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When People Assume Everything's OK Because Medical Issues Are 'Behind Us'

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“Well, isn’t it great that all of that is behind everyone now?”

An innocent comment — and pretty logical, too — when I mentioned this week is the five year anniversary of one of our most major medical issues.

• What is PTSD?

“But it’s not behind me. It’s always right in front of me and behind me. That experience changed me so deeply I am not the same person I was the day before and I’m not sure I am the person I am meant to be yet either.


Shivers — feeling cold even in the summer.

Rapid breathing — can’t catch your breathe.



Inability to focus or complete a task.

Need for quiet.

Aggravated by even simple requests.

Exhaustion but can’t sleep.

Fear of letting the emotions out.

That’s what it feels like when the anxiety attacks. Sometimes there is a warning and I can adjust to keep it at bay — to keep it from overtaking my carefully guarded self.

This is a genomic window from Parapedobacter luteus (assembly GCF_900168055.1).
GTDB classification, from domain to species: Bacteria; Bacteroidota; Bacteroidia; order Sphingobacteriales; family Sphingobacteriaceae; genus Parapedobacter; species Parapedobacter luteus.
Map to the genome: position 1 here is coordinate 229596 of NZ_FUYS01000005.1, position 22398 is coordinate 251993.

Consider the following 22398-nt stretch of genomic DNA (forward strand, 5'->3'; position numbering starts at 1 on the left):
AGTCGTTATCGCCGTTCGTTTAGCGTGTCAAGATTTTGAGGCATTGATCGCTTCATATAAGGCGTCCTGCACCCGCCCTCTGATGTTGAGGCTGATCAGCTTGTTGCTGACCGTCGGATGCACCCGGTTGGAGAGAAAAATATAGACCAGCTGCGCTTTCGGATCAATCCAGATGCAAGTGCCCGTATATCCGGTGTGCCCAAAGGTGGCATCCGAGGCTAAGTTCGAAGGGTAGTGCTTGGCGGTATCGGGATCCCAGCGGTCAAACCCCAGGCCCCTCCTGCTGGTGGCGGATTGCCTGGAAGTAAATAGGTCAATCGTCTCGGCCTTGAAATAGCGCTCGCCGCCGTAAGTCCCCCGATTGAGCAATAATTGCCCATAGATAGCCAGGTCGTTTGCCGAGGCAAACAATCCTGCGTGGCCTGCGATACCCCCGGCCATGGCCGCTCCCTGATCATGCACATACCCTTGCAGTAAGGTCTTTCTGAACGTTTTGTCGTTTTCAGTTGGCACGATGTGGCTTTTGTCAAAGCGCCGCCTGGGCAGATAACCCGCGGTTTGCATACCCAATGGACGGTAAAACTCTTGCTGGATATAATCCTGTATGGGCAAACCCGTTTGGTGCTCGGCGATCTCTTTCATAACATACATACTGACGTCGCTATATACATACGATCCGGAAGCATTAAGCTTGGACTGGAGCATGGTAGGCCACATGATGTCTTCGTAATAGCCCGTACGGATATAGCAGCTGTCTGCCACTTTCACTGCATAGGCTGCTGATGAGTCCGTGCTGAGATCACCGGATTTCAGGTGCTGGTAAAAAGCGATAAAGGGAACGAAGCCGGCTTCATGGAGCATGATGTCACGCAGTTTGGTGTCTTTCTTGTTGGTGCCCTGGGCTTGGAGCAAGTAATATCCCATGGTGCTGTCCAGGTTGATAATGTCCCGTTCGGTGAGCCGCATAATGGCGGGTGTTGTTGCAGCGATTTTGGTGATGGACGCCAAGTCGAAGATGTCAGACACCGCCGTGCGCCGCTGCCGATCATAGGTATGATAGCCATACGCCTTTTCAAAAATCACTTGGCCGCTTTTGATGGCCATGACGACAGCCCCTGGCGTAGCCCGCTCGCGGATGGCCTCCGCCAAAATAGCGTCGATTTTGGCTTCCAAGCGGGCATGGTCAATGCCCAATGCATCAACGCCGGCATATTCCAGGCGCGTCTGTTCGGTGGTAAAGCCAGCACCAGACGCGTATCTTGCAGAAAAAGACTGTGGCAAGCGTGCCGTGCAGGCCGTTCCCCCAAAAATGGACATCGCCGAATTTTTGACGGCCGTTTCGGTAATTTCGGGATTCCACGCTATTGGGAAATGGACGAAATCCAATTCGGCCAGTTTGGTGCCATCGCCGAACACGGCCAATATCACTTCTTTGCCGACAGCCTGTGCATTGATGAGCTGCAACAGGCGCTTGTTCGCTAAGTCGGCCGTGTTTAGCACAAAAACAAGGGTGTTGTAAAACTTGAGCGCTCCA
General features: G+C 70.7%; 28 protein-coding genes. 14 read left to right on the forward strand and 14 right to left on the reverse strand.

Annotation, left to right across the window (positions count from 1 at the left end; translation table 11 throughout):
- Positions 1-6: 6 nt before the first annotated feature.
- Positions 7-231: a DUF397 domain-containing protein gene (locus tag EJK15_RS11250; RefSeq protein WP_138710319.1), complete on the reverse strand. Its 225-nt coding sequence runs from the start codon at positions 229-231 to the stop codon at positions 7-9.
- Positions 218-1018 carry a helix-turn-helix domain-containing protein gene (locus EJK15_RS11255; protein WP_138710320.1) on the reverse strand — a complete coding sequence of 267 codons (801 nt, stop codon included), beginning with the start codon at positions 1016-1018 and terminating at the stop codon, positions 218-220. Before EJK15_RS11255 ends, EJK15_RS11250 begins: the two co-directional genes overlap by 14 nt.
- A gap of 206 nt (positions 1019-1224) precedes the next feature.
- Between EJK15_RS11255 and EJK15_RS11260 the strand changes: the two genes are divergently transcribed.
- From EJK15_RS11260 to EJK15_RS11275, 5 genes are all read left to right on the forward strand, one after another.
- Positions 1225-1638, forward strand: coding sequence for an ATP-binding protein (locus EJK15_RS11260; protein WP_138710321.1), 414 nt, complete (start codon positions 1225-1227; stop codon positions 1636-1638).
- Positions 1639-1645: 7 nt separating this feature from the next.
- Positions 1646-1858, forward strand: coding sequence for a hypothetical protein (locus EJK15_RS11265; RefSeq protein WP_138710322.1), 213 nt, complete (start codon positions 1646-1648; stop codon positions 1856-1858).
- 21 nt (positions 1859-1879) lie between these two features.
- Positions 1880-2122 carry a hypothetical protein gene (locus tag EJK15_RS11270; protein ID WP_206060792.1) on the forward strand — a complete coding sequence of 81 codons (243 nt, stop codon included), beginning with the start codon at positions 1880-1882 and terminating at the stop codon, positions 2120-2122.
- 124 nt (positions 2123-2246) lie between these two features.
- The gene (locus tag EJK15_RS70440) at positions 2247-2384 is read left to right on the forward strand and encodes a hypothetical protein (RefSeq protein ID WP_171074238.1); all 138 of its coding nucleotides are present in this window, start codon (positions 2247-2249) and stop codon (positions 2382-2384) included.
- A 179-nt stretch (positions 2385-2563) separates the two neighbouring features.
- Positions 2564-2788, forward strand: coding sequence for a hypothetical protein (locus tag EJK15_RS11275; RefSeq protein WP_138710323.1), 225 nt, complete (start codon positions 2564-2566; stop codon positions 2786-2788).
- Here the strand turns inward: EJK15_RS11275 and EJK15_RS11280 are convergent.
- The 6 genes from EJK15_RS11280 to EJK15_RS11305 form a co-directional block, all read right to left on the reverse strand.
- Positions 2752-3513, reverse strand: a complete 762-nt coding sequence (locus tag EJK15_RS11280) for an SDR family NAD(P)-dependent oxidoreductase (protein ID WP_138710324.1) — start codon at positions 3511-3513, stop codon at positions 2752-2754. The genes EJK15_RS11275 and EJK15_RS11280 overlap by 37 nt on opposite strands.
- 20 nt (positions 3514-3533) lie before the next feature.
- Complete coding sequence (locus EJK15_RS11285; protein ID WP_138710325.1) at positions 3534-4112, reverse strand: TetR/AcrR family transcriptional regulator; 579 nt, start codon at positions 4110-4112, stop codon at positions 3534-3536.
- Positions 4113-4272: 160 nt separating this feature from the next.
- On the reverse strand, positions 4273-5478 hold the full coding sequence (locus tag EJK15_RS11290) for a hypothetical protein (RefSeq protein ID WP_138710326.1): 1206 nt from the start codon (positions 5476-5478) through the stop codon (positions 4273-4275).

It won this week.

Five years ago, I almost lost The Hubby. It was a simple surgery gone bad. It was terrifying. It was hours and hours and hours of unknown outcomes and trusting doctors I didn’t know to save him. If you want to know what was happening at this exact time five years ago, I can still tell you. I can tell you what I was wearing. I re-read that blog post I wrote — and all exactly accurate. What I never wrote was the surgeon telling me she didn’t know if he would survive. That for a couple hours in the middle of the night no one could say the outcome would be a good one for him. It didn’t tell you about the hours I sat in that room, listening to the machines beeping asking for a miracle.

Yes, I understand it is over and that the outcome was the best — Hubby came home and recovered. Doctors even now remark they are amazed he survived what he did. I know all that. I acknowledge all that and I am so so so grateful for it. All of that is very logical.

Anxiety and post-traumatic stress disorder don’t care so much about logic. They are always there, lurking in the background for me. I manage those feelings pretty well — I think — by simply making sure they don’t get the best of me. I smile when I want to scream, I take a deep breath when I want to crumble and cry. And I just keep moving forward, one step at a time, when the overwhelming waves of worry and fear and sadness try to take over.

Life goes on and other things need my attention — my children need my love, my job needs my creativity and my husband needs his wife. We are OK. We are all here. Together. That is what matters.

Originally published: May 27, 2016
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